Armed with this information, you are now ready to use money in Mexico!

Want to know more about how to travel in Mexico? Check out these posts with some of our best tips!

Do you have any other travel tips for using money while in another country? Leave a comment below to share your thoughts!

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Ultimate Guide to Using Money in mexico. Everything you need to know before your trip.
How to Use Money in Mexico. Everything you need to know before you go.

6 thoughts on “How to Use Money in Mexico”

  1. such a nice blog, i love mexico, i ate mostly street food and tacos for less then 1€, also for finding atms i use this app called “ATM Fee saver” i have to say its super good. It shows atm around you with the lowest fees for withdrawing money. i used it the entire 3 month and i saved a lot of money 🙂 can recommend it

    1. Michael Bradley

      Thanks for the kind words and the traveling tip, Charlie! Always good to avoid any bank fees you can.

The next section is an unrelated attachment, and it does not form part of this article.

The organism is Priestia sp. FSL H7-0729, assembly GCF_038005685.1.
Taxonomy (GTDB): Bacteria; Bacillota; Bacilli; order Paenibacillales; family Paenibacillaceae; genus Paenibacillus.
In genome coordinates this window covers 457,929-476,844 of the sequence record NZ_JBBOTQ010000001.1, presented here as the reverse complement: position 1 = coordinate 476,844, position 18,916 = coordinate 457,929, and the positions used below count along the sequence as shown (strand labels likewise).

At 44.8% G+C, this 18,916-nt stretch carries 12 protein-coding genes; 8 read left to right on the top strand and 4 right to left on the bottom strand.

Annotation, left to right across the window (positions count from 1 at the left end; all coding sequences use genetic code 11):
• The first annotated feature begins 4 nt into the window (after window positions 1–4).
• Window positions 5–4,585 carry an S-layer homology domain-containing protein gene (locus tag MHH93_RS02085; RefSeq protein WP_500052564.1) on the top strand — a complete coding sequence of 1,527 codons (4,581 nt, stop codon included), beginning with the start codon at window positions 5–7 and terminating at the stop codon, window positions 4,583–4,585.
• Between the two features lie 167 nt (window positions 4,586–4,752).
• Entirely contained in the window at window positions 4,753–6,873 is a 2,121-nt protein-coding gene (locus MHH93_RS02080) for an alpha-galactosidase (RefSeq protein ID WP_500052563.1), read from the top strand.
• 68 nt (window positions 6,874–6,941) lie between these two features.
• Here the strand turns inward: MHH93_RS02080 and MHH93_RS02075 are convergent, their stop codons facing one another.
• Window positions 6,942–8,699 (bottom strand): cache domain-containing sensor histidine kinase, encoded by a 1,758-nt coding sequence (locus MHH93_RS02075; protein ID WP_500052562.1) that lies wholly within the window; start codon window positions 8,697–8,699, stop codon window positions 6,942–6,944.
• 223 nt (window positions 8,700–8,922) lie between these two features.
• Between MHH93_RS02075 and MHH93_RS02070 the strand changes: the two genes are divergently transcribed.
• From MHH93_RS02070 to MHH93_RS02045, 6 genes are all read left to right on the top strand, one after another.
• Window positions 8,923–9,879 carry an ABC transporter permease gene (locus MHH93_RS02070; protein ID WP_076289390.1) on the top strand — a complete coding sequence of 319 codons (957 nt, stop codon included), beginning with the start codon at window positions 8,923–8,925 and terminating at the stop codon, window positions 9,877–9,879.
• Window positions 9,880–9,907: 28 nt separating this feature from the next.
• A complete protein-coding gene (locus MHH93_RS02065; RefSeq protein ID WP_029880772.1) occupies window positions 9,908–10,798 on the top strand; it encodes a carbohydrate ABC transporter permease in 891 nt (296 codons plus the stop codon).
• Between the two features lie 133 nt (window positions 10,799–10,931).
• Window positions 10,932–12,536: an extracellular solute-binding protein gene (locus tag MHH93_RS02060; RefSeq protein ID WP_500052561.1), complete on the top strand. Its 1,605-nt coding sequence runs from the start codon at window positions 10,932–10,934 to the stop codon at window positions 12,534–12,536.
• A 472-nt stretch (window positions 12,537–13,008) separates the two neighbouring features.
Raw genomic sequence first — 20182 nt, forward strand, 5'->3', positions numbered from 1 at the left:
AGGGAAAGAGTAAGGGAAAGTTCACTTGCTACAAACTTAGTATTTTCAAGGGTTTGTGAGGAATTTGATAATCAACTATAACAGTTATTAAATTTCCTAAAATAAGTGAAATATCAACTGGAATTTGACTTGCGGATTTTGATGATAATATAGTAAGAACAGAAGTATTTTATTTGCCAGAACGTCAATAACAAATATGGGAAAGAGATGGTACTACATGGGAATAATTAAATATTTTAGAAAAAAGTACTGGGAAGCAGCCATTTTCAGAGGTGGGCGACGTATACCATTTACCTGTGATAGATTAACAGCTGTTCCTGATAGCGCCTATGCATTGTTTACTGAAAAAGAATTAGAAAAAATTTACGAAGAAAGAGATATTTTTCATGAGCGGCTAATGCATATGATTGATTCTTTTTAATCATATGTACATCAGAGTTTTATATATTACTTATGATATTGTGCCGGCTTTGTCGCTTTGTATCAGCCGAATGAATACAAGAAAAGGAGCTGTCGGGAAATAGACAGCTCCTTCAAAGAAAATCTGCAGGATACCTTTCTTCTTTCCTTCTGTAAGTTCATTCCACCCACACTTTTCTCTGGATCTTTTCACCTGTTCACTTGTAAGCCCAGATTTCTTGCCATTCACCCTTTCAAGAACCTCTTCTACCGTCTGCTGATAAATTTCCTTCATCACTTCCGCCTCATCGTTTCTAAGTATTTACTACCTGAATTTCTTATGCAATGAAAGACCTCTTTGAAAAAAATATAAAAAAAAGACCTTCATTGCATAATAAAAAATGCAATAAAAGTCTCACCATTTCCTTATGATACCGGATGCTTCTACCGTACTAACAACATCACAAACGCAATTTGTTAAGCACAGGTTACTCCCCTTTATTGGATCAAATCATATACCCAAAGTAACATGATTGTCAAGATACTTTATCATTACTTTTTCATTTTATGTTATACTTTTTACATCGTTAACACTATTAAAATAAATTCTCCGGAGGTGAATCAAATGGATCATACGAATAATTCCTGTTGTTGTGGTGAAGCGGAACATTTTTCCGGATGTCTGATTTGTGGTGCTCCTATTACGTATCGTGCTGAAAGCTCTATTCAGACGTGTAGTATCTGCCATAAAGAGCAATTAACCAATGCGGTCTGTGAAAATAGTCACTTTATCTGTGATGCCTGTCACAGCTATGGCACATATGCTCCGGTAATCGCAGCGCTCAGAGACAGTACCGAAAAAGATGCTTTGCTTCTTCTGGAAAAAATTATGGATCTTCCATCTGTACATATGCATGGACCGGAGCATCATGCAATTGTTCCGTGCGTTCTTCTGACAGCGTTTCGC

We’re in Oaxaca right now and it’s almost hard to believe how great the food is, especially at the insanely low prices.

  2. I love to travel to Mexico. Last year, we were in Guanajuato. I kept most of my meals under $5. I like to travel on a budget. And tips do go far. On the way to the airport my taxi driver pointed out a Ford dealer. He said it was by far the best paying job. Employees work a lot of overtime. Their weekly pay is about $83! Crazy, huh?

  3. It’s19 pesos to the dollar. Just call it 20 to make it easy. Makes 1 peso = 5 cents or 20 pesos to the dollar. 200 pesos $10. It’s simple math. A baby could figure it out

  4. You’re making the conversion harder than it is. Just divide the peso amount by the current exchange rate. Example: The cost of this item is 1500 pesos. Current exchange rate is 19 pesos to the dollar. 1500 divided by 19 equals $78.94. So $79. Or do the opposite. 10 dollars times 19 pesos equals 190 pesos.

    1. Hey there! Thanks for reading the article. I agree that your method is great if (1) you know the current exchange rate and (2) you want to use a calculator every time. In this article, I’m giving people ways to first find the exchange rate (since I’ve encountered many who aren’t aware), then to use simple mental tricks to find the relative price. For me, it’s much easier to remember those and be able to look at any price with reasonable confidence (especially when dealing with multiple purchases, such as grocery shopping), rather than pull out a calculator all the time. But as always, everyone should use what’s best for themselves! Safe travels!